Grad transfer Shane Simpson fighting to earn role in UVA backfield
Shane Simpson has had a whirlwind past few weeks, beginning with the last-minute call to transfer from Towson, to picking his new destination, Virginia, from among several interested suitors.
And now, Simpson, a 2018 FCS All-American, is having to get acclimated to a new offense, new teammates, a new school, and practice in the social-distancing era.
“It’s been wild, to say the least,” said Simpson, a 5’11”, 205-pound sixth-year player.
The sixth year was granted by the NCAA after Simpson went down to injury early in what would have been his redshirt senior year at Towson in 2019.
After getting that sixth year, Towson joined the rest of the CAA in deciding to shutter football for the fall, looking to a possible spring season.
Simpson didn’t want to take a chance on the spring season not coming, and after throwing his name into the transfer portal, he had interest from the likes of UVA, Texas, Florida State, Penn State, Duke, Wake Forest and Northwestern.
His final two were UVA and Texas, and he made the call on Aug. 1 to head to Charlottesville.
“Everything was real rapid. Had to get all the paperwork and everything situated. But since I got here, they’ve treated me like family, and I can’t thank Coach Mendenhall and the staff and my new brothers enough for like bringing me in,” Simpson said.
The adjustment in terms of scheme hasn’t been all that rough.
“Our offense at Towson was more spread, pro-style offense, and that’s pretty similar to what we do right here. Definitely a lot of zone, like a lot of zone schemes at Towson. It translates over to here. And it’s meshing really well,” said Simpson, who has been practicing with the first unit, alongside fellow top tailbacks Wayne Taulapapa and Indiana transfer Ronnie Walker, whose request for a waiver that will allow him to play this fall was denied by the NCAA, but is under appeal by UVA.
The scheme might be similar, but the speed of the game is a bit different from FCS to FBS.
“I did play against FBS schools, but like, going against them every day in practice is definitely different, in that the speed is definitely a little faster,” Simpson said. “The biggest difference I can tell from the FCS level to the FBS level is the offensive linemen and the defensive linemen. Obviously you have more skilled players at each position. So, I’ll say that’s probably the biggest difference.”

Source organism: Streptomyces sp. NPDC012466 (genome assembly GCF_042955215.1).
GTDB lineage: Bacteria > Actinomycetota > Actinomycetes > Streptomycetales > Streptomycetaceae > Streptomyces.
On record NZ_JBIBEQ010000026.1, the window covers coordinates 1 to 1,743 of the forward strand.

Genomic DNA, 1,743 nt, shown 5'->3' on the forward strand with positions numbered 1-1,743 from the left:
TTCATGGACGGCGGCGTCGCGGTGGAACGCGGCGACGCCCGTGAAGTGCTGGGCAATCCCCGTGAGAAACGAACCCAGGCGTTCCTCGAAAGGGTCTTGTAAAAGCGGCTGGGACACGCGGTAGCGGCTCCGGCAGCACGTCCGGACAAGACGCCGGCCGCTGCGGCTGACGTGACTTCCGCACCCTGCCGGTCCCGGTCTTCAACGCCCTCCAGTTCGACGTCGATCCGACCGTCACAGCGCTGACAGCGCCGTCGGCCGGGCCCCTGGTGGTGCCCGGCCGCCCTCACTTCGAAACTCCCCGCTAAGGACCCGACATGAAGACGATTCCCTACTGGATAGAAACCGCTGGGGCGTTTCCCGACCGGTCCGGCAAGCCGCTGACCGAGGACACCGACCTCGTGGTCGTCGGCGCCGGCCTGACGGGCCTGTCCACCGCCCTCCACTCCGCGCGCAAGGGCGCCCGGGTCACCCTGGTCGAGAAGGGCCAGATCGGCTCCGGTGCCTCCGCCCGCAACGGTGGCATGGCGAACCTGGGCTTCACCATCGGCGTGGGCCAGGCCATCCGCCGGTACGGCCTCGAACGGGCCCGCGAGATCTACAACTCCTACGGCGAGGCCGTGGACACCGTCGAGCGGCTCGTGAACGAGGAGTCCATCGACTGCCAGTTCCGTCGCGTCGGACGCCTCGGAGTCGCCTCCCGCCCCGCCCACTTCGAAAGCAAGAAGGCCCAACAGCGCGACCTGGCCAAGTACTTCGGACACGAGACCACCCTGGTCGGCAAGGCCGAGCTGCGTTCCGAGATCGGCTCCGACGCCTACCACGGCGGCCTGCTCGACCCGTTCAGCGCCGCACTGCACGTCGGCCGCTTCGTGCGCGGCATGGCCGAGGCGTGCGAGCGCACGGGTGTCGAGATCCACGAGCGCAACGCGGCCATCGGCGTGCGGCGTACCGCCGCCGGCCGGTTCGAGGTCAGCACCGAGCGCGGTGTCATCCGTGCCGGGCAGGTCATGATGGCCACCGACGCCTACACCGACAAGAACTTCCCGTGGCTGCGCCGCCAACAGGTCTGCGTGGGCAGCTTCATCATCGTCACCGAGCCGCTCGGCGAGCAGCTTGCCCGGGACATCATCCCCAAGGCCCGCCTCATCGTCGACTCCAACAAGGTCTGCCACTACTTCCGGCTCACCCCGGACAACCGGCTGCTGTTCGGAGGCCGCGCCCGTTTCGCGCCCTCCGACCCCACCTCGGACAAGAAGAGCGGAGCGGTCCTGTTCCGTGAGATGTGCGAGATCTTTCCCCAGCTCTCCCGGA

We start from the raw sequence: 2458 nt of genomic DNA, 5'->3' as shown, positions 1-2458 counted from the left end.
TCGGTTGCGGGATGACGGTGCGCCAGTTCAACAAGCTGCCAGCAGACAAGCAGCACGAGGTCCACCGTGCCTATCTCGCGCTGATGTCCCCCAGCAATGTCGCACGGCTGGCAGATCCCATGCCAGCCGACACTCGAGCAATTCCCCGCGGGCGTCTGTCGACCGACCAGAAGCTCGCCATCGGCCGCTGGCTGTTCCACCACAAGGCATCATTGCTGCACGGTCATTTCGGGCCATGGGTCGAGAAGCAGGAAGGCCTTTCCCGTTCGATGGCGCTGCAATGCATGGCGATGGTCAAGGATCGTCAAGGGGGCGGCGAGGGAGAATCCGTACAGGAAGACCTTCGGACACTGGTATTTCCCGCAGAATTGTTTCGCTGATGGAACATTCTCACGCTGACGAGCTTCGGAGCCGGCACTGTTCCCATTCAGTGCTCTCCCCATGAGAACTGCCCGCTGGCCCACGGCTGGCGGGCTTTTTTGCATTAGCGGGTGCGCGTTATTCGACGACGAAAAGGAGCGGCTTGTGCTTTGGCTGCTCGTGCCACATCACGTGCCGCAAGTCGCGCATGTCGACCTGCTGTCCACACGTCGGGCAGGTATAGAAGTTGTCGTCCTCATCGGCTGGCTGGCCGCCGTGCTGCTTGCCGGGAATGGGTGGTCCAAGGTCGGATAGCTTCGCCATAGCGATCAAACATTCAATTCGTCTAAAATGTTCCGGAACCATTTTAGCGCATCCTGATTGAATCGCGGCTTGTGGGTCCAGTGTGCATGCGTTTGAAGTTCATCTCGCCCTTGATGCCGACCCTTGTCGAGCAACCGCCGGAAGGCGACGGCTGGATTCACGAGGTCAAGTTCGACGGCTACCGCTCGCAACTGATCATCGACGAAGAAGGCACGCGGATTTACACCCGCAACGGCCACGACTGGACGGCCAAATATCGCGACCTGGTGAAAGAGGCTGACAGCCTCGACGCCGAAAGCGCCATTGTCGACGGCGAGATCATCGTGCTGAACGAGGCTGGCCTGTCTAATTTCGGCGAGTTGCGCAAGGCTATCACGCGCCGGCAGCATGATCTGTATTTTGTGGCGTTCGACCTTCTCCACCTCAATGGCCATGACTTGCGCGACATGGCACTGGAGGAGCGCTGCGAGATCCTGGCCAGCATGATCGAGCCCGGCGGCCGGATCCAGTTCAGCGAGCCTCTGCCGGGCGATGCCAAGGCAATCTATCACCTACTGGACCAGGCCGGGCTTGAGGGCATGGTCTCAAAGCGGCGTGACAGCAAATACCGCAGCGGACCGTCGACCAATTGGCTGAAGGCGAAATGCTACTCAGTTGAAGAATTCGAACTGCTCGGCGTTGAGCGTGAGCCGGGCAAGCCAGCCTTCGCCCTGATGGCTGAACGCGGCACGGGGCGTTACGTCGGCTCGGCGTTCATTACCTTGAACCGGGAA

Taulapapa, the leading returning rusher for the ‘Hoos from 2019, with 473 yards and 12 rushing TDs last season, has been impressed with what he has seen from his new teammate thus far.
“He’s a very seasoned player, veteran player. When you see him run the ball, when you see him go out for passes, when you see him block, you can tell he’s been playing the game of football for a long time. Very educated on what’s what, and, you know, it’s really easy for him to pick up the plays,” Taulapapa said.
“It’s kind of nice to have that as a player, that I can learn from, but also teach in a way where we’re both making progress and making an impact on the offense. Trying to gain knowledge from him, and him from me, is kind of our goal right now,” Taulapapa said.
Having Taulapapa and Walker to guide him through has been a big help.
“I can’t thank them enough,” Simpson said.
The focus is on the season opener three weeks out down in Blacksburg at archrival Virginia Tech.
Mendenhall and offensive coordinator Robert Anae have been trying to emphasize the running game in camp – in part to make the transition for whoever ends up being the new starting quarterback, Brennan Armstrong or Mississippi State transfer Keytaon Thompson, easier, and also because Virginia happens to have the most veteran offensive line in the ACC returning.
“Coach Mendenhall wants to make sure that we’re running the ball, and we’re doing a really good job of doing that as of right now. Obviously, we’re still trying to build chemistry with everybody. And obviously we have enough time. We got three weeks left before Virginia Tech. I think we’ll be more than prepared,” Simpson said.
Story by Chris Graham